I started this blog partly so that I can explain my specialty (treatment of injuries caused by snakes, spiders and scorpions) to people who encounter these fascinating creatures in their work, their hobbies, or their travels. But before continuing I want to make a few comments about the things you may see in the general media, where experts are sometimes quoted in order to make somebody else’s point.
Some stories by professional journalists are thoughtful, in-depth pieces. As a person interviewed, I very much prefer to be one of many sources in a well-considered report, whether or not my name ends up being used. I have been very satisfied with venom and antivenom reporting by Ken Alltucker, Steven Ambrus, Glen Derene Elie Dolgin, Laurence Gonzales, Christopher Ingraham, Tony Paniagua, Roni Caryn Rabin, James F. Smith, David Tobenkin, Mónica Ortiz Uribe, Lizzie Wade,and Pam White even when they say something I disagree with. A good interviewer makes me think; a good reporter writes a story that teaches me something new.
Shorter interviews tend to be opportunistic, using experts as means to an end. For example, once upon a time I was a frazzled pediatrician, in training to become a toxicologist. A local TV reporter came to my clinic to shoot an interview on a politically controversial topic involving environmental contamination. He needed to finish his work by 5 pm. I was rushed, there were crying babies nearby, and inconvenienced nurses hustled in exasperation behind me. I basically shouted over the din, “in theory, ABC! But in practice, XYZ!” The reporter left and interviewed my boss, who sat in dignity at his quiet desk, diplomas on the wall behind. He also said, “in theory, ABC. But in practice, XYZ.”
I didn’t watch the news that night, but the next morning, my friends said, “wow, you and your boss had a serious argument on the news last night! You won, but watch out the next time you see him!” Evidently disappointed to have two such similar experts, the reporter had first quoted my boss, in his apparent Ivory Tower, saying calmly, “in theory, ABC.” Then the tape had cut to me, looking very "real world," shouting, “in practice, XYZ!” We had a good laugh about it at the time, but it can be disquieting when this kind of editing is misinterpreted by colleagues.
The worst interviews, from the standpoint of the expert interviewed, involve what I call “quote fishing.” This is where a reporter tries trick after trick to get us to say one tiny juicy-sounding thing, even if it is patently stupid.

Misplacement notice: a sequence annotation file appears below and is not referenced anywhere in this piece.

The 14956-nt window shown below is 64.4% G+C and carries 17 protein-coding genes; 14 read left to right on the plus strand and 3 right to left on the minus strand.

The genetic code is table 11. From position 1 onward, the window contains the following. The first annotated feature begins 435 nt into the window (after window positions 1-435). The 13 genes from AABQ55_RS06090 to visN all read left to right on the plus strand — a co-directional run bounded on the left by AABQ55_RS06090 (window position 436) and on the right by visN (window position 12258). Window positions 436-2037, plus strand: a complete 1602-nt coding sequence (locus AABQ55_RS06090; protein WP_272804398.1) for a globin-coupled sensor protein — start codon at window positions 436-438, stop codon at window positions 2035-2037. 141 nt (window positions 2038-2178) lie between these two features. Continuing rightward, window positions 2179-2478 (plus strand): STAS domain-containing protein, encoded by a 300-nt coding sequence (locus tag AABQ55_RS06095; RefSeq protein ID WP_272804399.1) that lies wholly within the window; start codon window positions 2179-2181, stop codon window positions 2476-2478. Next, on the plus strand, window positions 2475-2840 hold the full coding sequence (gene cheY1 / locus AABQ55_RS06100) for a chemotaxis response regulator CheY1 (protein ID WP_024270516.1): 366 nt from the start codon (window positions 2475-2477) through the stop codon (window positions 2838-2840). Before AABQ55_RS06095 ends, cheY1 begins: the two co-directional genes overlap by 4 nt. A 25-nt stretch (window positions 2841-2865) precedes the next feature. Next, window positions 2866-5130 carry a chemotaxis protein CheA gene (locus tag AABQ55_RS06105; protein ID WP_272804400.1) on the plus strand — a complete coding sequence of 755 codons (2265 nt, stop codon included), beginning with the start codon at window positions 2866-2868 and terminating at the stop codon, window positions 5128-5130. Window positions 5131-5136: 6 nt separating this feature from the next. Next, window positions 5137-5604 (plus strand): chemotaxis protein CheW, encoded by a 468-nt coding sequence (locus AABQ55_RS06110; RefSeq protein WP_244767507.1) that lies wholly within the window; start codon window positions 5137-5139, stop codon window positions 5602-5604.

“Wow,” a reporter told me, one memorable day. “You talk in really long sentences. But I already wrote most of the story. And all I really need is one 10-second quote from you, about this child’s case being the worst you’ve ever treated, or maybe the worst in this hospital, or the worst this year. It has to be something extreme, for my editor. The other doctor said it was the worst he’d ever seen. Can you please somehow confirm that it is the worst?”
Okay, so here’s the deal with the other doctor: he was an orthopedic surgeon who was new in town, and the child with the sore knee was only the third snakebite consultation of his career. As the local snakebite expert, I had seen plenty of cases worse than this one. In fact, I had a much more severe snakebite case, that same day, in the intensive care unit down the hall from the child with the swollen leg. But my sicker patient was a professional herpetologist who had requested absolute confidentiality following a regrettable accident. I was not about to give away his privacy; nor was I willing to lie to justify a screamer headline.
I told the reporter no. His story was not about the “worst” case in any way I could think of. The human interest side might be worth reporting, but from a medical point of view it was moderate. Medium. Typical. Average. I tried to redirect him to a different way of seeing his story, but I failed.
The headlines the next morning quoted the “worst in my career” doctor and left me out entirely. For their “second expert agrees” quote, they had instead found a freshly graduated young pharmacist who said it was the “most vials of antivenom” he’d ever heard of being given to a single patient. The story caught fire, briefly, with echoes on several television channels and in a newspaper follow-up.
In clinic the next week, the mother told me that her child was spending all day in bed and weeping dramatically every time people mentioned being the worst snakebite case in history. It was difficult to convince my beautiful, healthy patient that things were going to be all right, that the antivenom had worked well, and that other kids with that much swelling got up to play and didn’t need crutches.
Experts tend to despise quote fishing, because of cases like this one where it caused harm. Click-bait stories using words like “the deadliest snake,” “the biggest dose of antivenom,” “massive hemorrhage,” and so forth are usually wrong. At the same time, they trap inexperienced doctors or scientists into looking stupid in front of their peers.
In Part 2 of this series, I'll describe a one-of-a-kind media experience that has lifted the hopes and spirits of a tremendous number of venom and antivenom experts: The Venom Interviews.